But only for a few minutes. A signal from Captain D arrived. We were ordered to escort a submarine on its way to the Far East via Trincomalee, half way across the Indian ocean. Consternation. I did not want an extra leg to Durban, the ship's company would loathe the voyage; it would be a very unhappy lot who would arrive later than they had hoped and expected. And who knows what might happen at Trincomalee where some SOO might take it into his head to send us on to Singapore. Then a brainwave. I remembered all those sacks of mail stowed in all those unlikely places. I went ashore and pointed out to the Staff Officer concerned that by diverting us to Ceylon he was delaying the passage of His Majesty's Army, Air Force and Navy mails to South Africa - and what was more it was Christmas mail ... it worked. Revised orders were issued. We were to proceed to Durban, which we did as soon as possible. Once past Cape Gardafui I enjoyed a well earned rest, keeping no watches and doing only enough navigation to ensure that we did not hit Africa. With the Mo**cambique current behind us we romped down the East Coast and on Christmas morning sighted Durban Bluff. (I had done a bit more detailed navigation at that stage) We entered the harbour and made fast at the familiar quay where SANF ships still berthed and that was that. It was only next day that I learned that we had not received a signal to tell us to carry on past Durban to Cape Town (we had been keeping WT watches on different wavelengths from those used by the shore station) For those of us who had homes in the Cape this was a pity but for others it shortened the time between arrival and reaching home. I must say it would have been frustrating for the men whose homes were in Durban or Natal to be steaming at full speed past that port. We were all due for leave and the ship and stores were handed over to the shore establishment after checking the essentials like the Confidential Books and armament stores. Some time later I received a request to explain a shortage of stores viz. 4 tons of butter! As if 40 odd men could have used nearly 9,000lbs of butter in a month. I ignored the letter and heard no more about it. I wonder if the butter was ever found?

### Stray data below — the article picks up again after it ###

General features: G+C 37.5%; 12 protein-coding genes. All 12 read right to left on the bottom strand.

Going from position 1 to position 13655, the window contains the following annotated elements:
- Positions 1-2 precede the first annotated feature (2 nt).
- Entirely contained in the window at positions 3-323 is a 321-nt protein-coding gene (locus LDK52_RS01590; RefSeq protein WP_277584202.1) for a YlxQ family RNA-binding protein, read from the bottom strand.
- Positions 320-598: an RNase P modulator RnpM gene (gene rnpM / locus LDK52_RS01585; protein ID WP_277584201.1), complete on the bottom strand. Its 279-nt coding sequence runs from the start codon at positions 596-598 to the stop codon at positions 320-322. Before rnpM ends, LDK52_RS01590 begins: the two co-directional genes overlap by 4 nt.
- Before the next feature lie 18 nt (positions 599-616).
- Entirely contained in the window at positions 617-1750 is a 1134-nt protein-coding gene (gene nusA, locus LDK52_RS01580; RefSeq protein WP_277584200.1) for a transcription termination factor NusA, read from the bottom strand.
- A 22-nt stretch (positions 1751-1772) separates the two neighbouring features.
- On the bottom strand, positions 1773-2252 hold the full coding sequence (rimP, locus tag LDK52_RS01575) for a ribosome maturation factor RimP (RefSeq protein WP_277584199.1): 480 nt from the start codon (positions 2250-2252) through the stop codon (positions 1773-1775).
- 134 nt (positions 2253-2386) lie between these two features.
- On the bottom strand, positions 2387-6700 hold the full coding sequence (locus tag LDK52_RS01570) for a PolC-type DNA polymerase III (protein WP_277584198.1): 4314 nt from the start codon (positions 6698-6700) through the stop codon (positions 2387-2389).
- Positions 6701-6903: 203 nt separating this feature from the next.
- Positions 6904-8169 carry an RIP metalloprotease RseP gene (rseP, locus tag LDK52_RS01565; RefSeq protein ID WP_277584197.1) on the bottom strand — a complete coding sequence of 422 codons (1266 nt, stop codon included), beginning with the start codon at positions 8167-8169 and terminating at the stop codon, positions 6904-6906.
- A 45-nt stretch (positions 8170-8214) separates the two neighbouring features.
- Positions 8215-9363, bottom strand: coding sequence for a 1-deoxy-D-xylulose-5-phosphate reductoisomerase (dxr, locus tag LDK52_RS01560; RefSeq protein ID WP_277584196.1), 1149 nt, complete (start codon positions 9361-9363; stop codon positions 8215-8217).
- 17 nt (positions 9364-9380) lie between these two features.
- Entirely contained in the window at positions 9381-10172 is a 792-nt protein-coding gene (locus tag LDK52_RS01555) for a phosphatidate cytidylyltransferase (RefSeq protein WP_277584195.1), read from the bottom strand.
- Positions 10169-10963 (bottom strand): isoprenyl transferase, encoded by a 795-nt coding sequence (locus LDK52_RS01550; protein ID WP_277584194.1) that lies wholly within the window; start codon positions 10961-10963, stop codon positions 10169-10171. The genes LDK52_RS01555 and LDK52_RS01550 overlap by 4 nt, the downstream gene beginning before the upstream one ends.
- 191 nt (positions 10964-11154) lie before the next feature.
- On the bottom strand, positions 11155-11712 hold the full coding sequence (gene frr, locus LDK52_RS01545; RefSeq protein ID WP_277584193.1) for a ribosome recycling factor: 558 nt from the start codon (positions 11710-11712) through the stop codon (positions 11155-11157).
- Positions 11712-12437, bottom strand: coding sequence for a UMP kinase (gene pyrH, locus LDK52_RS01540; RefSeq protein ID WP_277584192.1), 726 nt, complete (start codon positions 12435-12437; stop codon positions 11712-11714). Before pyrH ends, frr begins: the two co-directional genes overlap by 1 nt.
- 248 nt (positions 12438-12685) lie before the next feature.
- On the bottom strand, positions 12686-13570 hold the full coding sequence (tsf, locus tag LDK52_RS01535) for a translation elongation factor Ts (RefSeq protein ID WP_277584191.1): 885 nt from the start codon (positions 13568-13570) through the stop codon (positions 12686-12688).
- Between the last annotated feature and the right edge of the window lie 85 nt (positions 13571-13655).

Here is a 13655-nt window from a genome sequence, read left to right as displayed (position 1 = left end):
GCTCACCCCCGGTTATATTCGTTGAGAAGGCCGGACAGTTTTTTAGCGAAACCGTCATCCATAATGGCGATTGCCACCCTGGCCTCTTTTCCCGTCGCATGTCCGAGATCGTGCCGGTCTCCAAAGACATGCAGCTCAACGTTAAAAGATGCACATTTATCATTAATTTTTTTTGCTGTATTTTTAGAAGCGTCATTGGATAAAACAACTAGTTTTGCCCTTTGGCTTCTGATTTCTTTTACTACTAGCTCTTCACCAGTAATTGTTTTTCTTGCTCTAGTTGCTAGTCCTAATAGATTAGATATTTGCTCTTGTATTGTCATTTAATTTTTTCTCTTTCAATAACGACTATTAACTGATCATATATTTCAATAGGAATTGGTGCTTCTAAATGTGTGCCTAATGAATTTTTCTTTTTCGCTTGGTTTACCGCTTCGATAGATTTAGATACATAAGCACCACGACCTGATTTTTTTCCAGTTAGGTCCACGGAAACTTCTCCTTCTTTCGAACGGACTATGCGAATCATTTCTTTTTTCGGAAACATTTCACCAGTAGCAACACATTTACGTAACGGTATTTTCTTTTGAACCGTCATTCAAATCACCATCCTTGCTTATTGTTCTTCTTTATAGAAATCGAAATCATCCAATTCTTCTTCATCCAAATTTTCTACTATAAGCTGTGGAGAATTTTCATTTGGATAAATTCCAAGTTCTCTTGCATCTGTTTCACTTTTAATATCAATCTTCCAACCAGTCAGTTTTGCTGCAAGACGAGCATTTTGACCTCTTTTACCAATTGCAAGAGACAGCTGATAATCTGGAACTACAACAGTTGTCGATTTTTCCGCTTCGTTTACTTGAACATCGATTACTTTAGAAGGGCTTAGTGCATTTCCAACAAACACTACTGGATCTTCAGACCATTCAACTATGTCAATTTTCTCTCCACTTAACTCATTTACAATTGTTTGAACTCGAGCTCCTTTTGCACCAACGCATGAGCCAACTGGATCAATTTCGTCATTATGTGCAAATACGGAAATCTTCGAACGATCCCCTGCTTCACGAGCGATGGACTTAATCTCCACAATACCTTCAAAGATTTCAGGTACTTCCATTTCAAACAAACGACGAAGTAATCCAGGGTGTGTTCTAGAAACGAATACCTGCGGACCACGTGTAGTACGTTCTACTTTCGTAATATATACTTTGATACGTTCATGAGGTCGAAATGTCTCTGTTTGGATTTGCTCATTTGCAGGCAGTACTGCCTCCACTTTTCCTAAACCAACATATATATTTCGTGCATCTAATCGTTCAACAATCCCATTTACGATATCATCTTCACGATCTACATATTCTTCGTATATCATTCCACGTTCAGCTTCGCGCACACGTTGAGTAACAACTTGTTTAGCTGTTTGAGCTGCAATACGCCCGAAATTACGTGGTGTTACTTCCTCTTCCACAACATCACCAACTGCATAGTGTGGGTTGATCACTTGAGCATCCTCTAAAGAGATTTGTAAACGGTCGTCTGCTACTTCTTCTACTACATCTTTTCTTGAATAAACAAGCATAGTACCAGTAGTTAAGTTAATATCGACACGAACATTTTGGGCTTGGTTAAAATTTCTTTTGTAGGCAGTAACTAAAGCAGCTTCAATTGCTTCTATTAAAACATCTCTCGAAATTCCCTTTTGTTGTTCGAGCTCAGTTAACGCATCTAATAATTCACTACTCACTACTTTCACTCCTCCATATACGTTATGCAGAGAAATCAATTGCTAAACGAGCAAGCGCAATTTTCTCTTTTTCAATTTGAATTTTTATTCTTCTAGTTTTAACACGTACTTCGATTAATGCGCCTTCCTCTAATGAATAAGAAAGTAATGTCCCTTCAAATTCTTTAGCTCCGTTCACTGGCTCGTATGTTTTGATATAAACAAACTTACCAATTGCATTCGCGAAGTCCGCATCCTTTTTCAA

There is not much I can remember about the next few days. We were given rail warrants, and I reversed the journey I had taken when going to the Med. But one thing does stay very much in my mind and that is the kindness of Lieut. Millard, the base radio officer. This was the man with whom I had done the VHF radio tests when based in Durban. He and his wife took me to their home. I phoned my home to tell them of my safe arrival. And then I slept - and slept. I think I was asleep most of the rail journey to Cape Town; I certainly cannot remember any of it. When, after a refreshing leave, I reported to the Cape Town base the war in Europe was almost at its end but the war in the Far East was still going on. I felt that I had had enough seafaring and asked for employment ashore. This seemed to fit in with the ideas of the Staff for there were enough commanding officers for the ships available. I took up an instructor's job, working with the Army Bureau of Current Affairs, whose object it was to try to prepare men in the Army, Air Force, and Navy for their return to civilian life. It was an interesting job varied by the occasional trip to sea as relieving CO. It was at this time that I came into contact with an army officer in the same training unit, Geoff Sargent and through him met Leo Marquard, Ivor de Klerk and also the Rev. Charles Tugman. All were liberal minded, as was I, and did not like the strict segregation of colour by the SA Government. One could say that we were the first 'anti-apartheid' group and we formed the Institute of Citizenship with the object of helping people to play a real role in a democratic system of government. The objective was, and I think still is, a good one, but, human beings being what they are, there was little interest shown by the public. Since those days the need for an informed public has become even more necessary but it seems that the media, and especially TV, has made PR more important than policy and I think it is true to say that the voter makes a choice not on the realities of life but on perceptions based on images induced by skillful presentation by the image makers. Enough of this digression.
Eventually VJ day came and I thought that enough was enough. I had done what I could for King and Country since 1939 and it was time to get back to Shell. I applied for immediate release and got it. Within a month I was out of uniform, back in Shell House, with a salary just one third of what I had been paid as a Lieutenant in Command in the SANF.
Copyright Gillian van Zijl (née Tomalin)
Put onto the web (2007) by Joan Marsh